Frequently Asked Questions About Colonoscopy and Sigmoidoscopy
Colonoscopy (KO-lun-AH-skuh-pee) and sigmoidoscopy (SIG-moid-AH-skuh-pee) are screening tests used to look for colorectal cancer (commonly called colon cancer). They’re also used to look for polyps (PAH-lips) before they become cancer. (Polyps are growths on the lining of the colon.)
Learning more about these tests can help you decide which screening test is right for you. Here are some questions that you might have and answers for them:
Colonoscopy lets a doctor closely see the inside of the entire colon and rectum. The doctor is looking for polyps which could be an early sign of cancer. Polyps are small growths that over time can become cancer.
The doctor uses a thin (about the thickness of a finger), flexible, hollow, lighted tube that has a tiny video camera on the end. This tube is called a colonoscope (ko-LAHN-uh-SCOPE). The colonoscope is gently eased inside the colon and sends pictures to a TV screen. Small amounts of air are pumped into the colon to keep it open and let the doctor see clearly.
The exam itself takes about 30 minutes. You’ll probably be given medicine to help you relax and sleep while it’s done. You’ll need to plan on having someone go with you for this test so they can take you home afterwards.
Your health care provider decides how often you need this test, usually once every 10 years, unless you’re at a higher risk for colon cancer. It’s important that you talk with your provider to understand your risk for colon cancer, the guidelines you should follow for testing, and whether you need to start having the tests at age 50 or earlier.
What is sigmoidoscopy?
During sigmoidoscopy (SIG-moid-AH-skuh-pee), a doctor looks at part of the colon and the rectum. To do this, the doctor uses a thin (about the thickness of a finger), flexible, hollow, lighted tube called a sigmoidoscope (sig-MOID-uh-SCOPE) that has a tiny video camera on the end. Because the scope is only about 2 feet long, the doctor is able to see the entire rectum but less than half of the colon with this exam. The doctor is looking for signs of cancer or polyps. Polyps are small growths that can over time become cancer. The sigmoidoscope is gently eased inside the colon and sends pictures to a TV screen. Small amounts of air are pumped into the colon to keep it open and let the doctor see clearly.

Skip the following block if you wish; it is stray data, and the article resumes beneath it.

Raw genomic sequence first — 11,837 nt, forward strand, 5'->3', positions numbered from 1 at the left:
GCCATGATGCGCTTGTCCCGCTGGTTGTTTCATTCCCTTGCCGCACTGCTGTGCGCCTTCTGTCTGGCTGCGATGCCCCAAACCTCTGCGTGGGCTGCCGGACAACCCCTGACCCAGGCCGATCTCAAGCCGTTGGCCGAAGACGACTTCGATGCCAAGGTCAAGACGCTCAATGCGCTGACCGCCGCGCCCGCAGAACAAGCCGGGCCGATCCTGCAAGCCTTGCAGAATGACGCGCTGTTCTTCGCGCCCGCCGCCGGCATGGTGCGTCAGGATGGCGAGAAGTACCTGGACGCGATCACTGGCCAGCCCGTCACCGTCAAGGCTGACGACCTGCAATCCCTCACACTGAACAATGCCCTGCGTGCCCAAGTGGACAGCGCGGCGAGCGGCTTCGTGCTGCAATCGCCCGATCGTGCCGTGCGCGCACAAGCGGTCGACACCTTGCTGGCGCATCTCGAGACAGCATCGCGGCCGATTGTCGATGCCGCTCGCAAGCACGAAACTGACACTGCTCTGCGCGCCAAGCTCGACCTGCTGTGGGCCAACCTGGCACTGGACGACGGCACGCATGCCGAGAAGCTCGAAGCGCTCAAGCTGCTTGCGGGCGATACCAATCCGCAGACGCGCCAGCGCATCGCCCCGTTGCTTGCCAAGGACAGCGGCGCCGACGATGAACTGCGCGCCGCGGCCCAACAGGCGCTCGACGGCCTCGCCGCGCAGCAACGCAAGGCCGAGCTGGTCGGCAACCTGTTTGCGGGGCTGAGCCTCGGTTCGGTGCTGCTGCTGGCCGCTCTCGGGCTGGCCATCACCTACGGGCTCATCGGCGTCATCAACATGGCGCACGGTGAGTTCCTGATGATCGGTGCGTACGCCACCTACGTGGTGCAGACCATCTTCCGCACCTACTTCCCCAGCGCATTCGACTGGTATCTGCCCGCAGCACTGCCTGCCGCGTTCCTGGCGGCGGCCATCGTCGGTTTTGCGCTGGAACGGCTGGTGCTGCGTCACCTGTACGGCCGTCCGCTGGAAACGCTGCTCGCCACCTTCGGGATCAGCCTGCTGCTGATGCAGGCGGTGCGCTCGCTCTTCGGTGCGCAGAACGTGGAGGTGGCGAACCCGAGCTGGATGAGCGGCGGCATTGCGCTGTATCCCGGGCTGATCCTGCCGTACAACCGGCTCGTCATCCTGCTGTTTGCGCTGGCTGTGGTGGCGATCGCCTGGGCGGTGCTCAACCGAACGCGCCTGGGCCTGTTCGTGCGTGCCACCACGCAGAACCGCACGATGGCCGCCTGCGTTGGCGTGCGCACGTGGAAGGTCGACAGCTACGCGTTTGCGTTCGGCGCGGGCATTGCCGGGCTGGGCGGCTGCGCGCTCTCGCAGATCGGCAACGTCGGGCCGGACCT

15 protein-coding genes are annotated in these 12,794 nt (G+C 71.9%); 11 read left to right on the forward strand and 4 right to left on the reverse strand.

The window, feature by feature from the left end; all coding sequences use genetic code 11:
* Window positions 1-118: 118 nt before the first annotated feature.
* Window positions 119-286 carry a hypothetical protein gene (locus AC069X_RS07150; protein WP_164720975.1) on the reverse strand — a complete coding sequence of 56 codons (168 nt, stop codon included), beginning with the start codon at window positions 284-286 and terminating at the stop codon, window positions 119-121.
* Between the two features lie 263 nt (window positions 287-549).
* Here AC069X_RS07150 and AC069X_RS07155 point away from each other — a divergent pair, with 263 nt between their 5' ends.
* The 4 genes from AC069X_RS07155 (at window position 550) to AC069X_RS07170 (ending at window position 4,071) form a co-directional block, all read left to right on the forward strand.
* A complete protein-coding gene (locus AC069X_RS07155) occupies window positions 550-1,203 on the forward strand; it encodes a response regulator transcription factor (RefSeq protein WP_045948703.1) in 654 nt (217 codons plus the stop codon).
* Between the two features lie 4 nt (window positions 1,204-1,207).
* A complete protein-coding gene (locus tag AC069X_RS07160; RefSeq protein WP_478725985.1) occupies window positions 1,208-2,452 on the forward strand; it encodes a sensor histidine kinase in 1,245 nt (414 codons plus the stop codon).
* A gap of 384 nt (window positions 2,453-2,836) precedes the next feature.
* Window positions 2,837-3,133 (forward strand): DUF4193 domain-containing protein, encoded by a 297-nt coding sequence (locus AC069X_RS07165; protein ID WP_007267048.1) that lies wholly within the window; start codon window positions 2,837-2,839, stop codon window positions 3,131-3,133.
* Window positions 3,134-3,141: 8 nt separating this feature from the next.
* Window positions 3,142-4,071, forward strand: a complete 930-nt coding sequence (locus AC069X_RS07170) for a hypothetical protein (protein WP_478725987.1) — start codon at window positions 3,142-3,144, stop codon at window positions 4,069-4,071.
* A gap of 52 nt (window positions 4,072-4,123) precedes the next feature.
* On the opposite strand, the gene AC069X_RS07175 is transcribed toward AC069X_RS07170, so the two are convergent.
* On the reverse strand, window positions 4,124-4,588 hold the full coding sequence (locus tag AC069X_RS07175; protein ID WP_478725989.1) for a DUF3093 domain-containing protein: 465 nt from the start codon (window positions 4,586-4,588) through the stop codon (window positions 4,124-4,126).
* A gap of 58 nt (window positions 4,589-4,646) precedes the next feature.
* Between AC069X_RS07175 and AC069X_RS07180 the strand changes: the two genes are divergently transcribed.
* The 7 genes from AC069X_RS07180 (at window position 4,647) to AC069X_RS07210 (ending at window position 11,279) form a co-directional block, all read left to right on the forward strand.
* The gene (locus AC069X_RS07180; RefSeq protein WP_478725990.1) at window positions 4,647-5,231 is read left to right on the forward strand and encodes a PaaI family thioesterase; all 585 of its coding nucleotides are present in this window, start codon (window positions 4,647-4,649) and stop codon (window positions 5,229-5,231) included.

The exam takes 10 to 20 minutes. Most people don’t need medicine to help them relax, but this may be an option that you can discuss with your health care provider ahead of time. Sedation may make the test less uncomfortable, but you’ll need time to recover from it and someone will have to take you home after the test.
Your health care provider decides how often you need this test, usually once every 5 years, depending on your colon cancer risk. It’s important for you to talk with your provider about your risk for colon cancer. This will help you know which guidelines you should follow for testing, and whether you need to start having the tests before age 50.
Will a colonoscopy or sigmoidoscopy hurt?
Most people don’t find these exams painful. Still, some people have more discomfort than others. You’re given medicine to make you sleep through a colonoscopy, so you don’t feel anything. Medicine usually isn’t used for a sigmoidoscopy.
During both of these tests, air is pumped into the cleaned-out colon to keep it open so that doctors can get the best pictures. The air pressure may cause some discomfort and cramping in your lower belly. You’ll feel better after the air leaves your colon.
As with most medical tests, complications are possible. Some can be serious – for instance, bleeding and puncture of the colon – but they’re rare. Make sure you understand how these tests work, how you can expect to feel during and after the test, and how to watch for possible problems that could come up afterward.
Who will do the exam?
Colonoscopy is almost always done by a doctor, usually a gastroenterologist (a doctor whose specialty is the digestive tract) or a surgeon.
Sigmoidoscopy exams are often done by primary care doctors (general practitioners, family doctors, and internal medicine doctors) in their offices. Clinical nurse specialists, nurse practitioners, or physician’s assistants can do sigmoidoscopies too.